Tablet shipment forecast lowered through 2017
The forecast for global tablet shipments has been lowered as short-term build plans are being reduced, according to the NPD DisplaySearch research group.
NPD DisplaySearch (www.displaysearch.com) says shipments are still expected to be up 30% year-over-year, but projections between 2013 and 2017 are being scaled back by roughly 9% every year. The main factor in the forecast reduction is white-box tablet production in China, which is being pulled back following overly aggressive build plans that out-paced demand.
Despite the current situation in China, much of the future growth for tablet PC shipments will come from the China and Asia Pacific regions. These regions will make up nearly 50% of the worldwide tablet PC segment by 2015, increasing to nearly 60% by 2017. In comparison, North America and EMEA, which combined will make up 50% of the market in 2013, will fall to 36% in 2017, says NPD DisplaySearch.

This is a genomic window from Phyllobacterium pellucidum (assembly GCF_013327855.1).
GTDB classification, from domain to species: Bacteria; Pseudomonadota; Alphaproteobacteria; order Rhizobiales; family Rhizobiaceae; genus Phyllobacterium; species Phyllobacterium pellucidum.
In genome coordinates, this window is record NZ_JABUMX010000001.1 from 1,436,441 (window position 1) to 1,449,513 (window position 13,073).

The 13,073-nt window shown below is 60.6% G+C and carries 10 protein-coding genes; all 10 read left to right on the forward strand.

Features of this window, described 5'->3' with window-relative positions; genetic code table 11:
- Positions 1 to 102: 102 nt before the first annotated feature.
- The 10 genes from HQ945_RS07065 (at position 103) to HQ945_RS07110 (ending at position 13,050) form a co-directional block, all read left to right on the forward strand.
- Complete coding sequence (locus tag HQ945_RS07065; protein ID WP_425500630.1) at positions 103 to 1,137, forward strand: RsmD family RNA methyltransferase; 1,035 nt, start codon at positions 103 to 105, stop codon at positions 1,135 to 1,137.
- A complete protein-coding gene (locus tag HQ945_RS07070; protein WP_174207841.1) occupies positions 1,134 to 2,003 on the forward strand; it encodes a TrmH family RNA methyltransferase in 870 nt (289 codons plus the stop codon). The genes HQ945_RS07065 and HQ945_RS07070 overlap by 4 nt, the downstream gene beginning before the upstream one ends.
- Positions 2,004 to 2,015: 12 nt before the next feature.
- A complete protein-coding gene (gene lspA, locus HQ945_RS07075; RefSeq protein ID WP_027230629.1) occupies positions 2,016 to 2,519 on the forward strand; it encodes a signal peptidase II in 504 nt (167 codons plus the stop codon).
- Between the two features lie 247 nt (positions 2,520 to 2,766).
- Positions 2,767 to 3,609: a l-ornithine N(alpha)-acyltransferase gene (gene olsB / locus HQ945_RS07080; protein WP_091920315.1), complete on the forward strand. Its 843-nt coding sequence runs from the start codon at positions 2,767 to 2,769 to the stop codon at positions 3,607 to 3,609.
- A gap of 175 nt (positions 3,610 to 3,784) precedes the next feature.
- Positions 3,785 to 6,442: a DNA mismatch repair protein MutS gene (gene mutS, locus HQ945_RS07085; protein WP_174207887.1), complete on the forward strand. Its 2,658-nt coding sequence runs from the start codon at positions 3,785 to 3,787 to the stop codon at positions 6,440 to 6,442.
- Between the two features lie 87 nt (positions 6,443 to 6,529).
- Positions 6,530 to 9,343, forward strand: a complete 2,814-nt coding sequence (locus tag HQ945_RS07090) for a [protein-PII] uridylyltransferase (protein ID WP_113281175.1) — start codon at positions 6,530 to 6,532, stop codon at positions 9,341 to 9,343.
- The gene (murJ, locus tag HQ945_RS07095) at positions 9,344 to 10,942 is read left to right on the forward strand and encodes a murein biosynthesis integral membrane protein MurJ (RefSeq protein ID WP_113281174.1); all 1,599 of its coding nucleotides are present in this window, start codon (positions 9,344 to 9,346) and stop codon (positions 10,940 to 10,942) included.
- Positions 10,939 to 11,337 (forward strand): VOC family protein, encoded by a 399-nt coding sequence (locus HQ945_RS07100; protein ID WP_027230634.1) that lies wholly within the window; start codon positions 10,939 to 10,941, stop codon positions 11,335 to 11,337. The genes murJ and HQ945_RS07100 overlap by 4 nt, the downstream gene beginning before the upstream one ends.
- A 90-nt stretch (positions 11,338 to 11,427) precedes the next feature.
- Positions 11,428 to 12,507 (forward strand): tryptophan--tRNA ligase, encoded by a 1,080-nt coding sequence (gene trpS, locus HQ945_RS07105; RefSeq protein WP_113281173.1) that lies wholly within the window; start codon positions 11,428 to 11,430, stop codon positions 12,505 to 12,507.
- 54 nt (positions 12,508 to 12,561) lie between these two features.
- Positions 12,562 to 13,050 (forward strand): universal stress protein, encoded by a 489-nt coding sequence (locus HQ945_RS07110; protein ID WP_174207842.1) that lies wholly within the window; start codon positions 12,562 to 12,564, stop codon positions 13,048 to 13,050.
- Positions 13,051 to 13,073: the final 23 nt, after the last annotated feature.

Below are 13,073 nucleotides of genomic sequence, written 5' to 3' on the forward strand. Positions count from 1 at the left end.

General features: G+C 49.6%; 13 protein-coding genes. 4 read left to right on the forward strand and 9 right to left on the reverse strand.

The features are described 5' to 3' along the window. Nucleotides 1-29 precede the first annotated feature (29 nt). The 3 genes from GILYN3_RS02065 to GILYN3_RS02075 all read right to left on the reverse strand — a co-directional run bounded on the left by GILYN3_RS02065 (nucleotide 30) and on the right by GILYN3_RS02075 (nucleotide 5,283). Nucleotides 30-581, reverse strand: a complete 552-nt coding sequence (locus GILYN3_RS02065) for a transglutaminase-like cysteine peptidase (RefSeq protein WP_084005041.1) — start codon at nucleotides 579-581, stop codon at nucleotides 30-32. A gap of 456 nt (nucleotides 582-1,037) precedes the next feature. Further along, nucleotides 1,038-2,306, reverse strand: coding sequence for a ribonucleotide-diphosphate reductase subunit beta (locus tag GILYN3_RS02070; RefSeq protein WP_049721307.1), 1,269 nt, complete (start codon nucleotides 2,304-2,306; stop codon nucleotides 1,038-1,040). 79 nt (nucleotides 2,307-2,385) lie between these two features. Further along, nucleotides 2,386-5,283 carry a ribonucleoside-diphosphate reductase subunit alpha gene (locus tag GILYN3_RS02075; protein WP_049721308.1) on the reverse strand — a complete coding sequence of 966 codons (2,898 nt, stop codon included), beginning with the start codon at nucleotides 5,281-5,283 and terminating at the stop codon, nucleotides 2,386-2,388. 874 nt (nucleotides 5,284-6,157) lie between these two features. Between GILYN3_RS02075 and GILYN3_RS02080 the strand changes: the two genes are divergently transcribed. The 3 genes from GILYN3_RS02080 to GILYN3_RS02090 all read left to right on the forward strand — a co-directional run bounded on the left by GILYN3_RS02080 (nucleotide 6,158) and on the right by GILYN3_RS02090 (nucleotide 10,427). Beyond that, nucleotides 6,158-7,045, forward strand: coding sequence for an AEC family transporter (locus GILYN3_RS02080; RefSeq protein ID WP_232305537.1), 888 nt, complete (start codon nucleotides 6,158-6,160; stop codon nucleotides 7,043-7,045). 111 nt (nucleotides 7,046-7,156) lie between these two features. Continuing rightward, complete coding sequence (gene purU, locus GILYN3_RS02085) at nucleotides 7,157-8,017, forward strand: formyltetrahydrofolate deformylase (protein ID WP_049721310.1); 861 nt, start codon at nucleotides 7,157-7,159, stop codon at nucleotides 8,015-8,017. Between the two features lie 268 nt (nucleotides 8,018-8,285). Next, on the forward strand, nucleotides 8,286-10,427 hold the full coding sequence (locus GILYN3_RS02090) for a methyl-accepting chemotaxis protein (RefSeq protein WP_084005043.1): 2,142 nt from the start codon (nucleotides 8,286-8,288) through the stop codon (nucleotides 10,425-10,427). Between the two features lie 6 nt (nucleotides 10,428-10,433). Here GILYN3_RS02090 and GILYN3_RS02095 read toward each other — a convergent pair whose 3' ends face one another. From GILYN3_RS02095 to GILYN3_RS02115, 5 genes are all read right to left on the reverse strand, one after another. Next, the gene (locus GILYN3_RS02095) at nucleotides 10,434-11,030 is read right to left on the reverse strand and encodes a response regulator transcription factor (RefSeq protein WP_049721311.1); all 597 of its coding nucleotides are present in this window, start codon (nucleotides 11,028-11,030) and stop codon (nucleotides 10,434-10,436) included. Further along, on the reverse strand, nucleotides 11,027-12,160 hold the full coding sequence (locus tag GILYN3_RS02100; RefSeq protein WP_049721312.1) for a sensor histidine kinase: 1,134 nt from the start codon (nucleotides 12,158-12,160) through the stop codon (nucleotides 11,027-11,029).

Overall global tablet PC shipments are expected to reach more than 255 million units in 2013, capturing nearly 60% of the mobile PC market. The once-dominant standard notebook PC segment is forecast to fall to 160 million units, making up just 36% of the mobile PC market. Shipments of ultra-slim PCs are expected to reach 19 million units, or 4%of mobile PCs, according to NPD DisplaySearch.
By 2017, shipments of tablet PCs are forecast to reach 534 million units, or 76% of the mobile PC market. Ultra-slim PC shipments are expected to increase slightly to 7% of the market, with 50 million units shipped. Meanwhile, standard notebook PC shipments are expected to fall to less than 112 million units, which is just 16% of the mobile PC market.
"Tablet PCs are gaining share at the expense of standard notebooks in key emerging regions where PC penetration rates are low," says Richard Shim, senior analyst with NPD DisplaySearch. "Parts of China and Asia Pacific, such as Indonesia and Thailand, are the new battlegrounds for PC shipment growth, and low-cost tablets are compelling alternatives to traditional standard notebooks in those regions."